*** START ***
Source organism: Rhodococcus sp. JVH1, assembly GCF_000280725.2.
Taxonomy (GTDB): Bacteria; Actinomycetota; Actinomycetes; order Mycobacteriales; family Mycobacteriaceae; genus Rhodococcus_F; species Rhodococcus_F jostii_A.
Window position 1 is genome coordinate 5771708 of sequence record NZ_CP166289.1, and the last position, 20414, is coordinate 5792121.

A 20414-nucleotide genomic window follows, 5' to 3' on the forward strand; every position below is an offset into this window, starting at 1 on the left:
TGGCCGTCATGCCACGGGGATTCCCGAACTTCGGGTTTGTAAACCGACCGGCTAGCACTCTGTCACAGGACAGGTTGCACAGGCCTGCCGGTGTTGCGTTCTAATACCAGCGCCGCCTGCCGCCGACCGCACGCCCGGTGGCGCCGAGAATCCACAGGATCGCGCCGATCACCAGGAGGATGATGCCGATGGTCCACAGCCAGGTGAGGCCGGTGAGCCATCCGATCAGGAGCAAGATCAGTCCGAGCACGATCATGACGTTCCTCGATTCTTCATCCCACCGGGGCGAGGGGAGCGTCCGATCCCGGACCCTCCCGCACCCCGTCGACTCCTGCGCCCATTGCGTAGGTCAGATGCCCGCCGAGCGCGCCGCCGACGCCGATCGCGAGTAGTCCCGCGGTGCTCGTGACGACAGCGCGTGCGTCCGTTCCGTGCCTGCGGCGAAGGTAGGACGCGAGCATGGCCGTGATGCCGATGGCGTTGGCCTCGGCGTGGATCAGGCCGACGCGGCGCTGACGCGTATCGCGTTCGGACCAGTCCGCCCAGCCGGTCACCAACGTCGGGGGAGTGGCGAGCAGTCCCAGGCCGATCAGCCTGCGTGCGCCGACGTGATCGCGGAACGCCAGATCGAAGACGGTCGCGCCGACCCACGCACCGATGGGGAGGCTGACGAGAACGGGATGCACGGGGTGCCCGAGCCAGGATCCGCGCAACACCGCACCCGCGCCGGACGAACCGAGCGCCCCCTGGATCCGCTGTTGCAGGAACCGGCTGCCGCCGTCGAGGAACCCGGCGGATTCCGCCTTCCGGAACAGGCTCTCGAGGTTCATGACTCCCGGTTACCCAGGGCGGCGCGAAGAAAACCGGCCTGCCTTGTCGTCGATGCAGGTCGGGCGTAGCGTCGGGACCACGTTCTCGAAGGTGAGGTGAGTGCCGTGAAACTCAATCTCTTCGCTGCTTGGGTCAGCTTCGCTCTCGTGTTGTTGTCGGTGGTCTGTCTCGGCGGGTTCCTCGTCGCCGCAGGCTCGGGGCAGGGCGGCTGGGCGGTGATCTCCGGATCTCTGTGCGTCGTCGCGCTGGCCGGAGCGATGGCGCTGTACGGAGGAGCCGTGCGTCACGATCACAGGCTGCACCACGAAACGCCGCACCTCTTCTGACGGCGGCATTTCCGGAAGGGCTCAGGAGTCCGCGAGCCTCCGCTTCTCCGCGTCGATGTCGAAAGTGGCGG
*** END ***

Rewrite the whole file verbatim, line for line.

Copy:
Source organism: Rhodococcus sp. JVH1, assembly GCF_000280725.2.
Taxonomy (GTDB): Bacteria; Actinomycetota; Actinomycetes; order Mycobacteriales; family Mycobacteriaceae; genus Rhodococcus_F; species Rhodococcus_F jostii_A.
Window position 1 is genome coordinate 5771708 of sequence record NZ_CP166289.1, and the last position, 20414, is coordinate 5792121.

A 20414-nucleotide genomic window follows, 5' to 3' on the forward strand; every position below is an offset into this window, starting at 1 on the left:
TGGCCGTCATGCCACGGGGATTCCCGAACTTCGGGTTTGTAAACCGACCGGCTAGCACTCTGTCACAGGACAGGTTGCACAGGCCTGCCGGTGTTGCGTTCTAATACCAGCGCCGCCTGCCGCCGACCGCACGCCCGGTGGCGCCGAGAATCCACAGGATCGCGCCGATCACCAGGAGGATGATGCCGATGGTCCACAGCCAGGTGAGGCCGGTGAGCCATCCGATCAGGAGCAAGATCAGTCCGAGCACGATCATGACGTTCCTCGATTCTTCATCCCACCGGGGCGAGGGGAGCGTCCGATCCCGGACCCTCCCGCACCCCGTCGACTCCTGCGCCCATTGCGTAGGTCAGATGCCCGCCGAGCGCGCCGCCGACGCCGATCGCGAGTAGTCCCGCGGTGCTCGTGACGACAGCGCGTGCGTCCGTTCCGTGCCTGCGGCGAAGGTAGGACGCGAGCATGGCCGTGATGCCGATGGCGTTGGCCTCGGCGTGGATCAGGCCGACGCGGCGCTGACGCGTATCGCGTTCGGACCAGTCCGCCCAGCCGGTCACCAACGTCGGGGGAGTGGCGAGCAGTCCCAGGCCGATCAGCCTGCGTGCGCCGACGTGATCGCGGAACGCCAGATCGAAGACGGTCGCGCCGACCCACGCACCGATGGGGAGGCTGACGAGAACGGGATGCACGGGGTGCCCGAGCCAGGATCCGCGCAACACCGCACCCGCGCCGGACGAACCGAGCGCCCCCTGGATCCGCTGTTGCAGGAACCGGCTGCCGCCGTCGAGGAACCCGGCGGATTCCGCCTTCCGGAACAGGCTCTCGAGGTTCATGACTCCCGGTTACCCAGGGCGGCGCGAAGAAAACCGGCCTGCCTTGTCGTCGATGCAGGTCGGGCGTAGCGTCGGGACCACGTTCTCGAAGGTGAGGTGAGTGCCGTGAAACTCAATCTCTTCGCTGCTTGGGTCAGCTTCGCTCTCGTGTTGTTGTCGGTGGTCTGTCTCGGCGGGTTCCTCGTCGCCGCAGGCTCGGGGCAGGGCGGCTGGGCGGTGATCTCCGGATCTCTGTGCGTCGTCGCGCTGGCCGGAGCGATGGCGCTGTACGGAGGAGCCGTGCGTCACGATCACAGGCTGCACCACGAAACGCCGCACCTCTTCTGACGGCGGCATTTCCGGAAGGGCTCAGGAGTCCGCGAGCCTCCGCTTCTCCGCGTCGATGTCGAAAGTGGCGG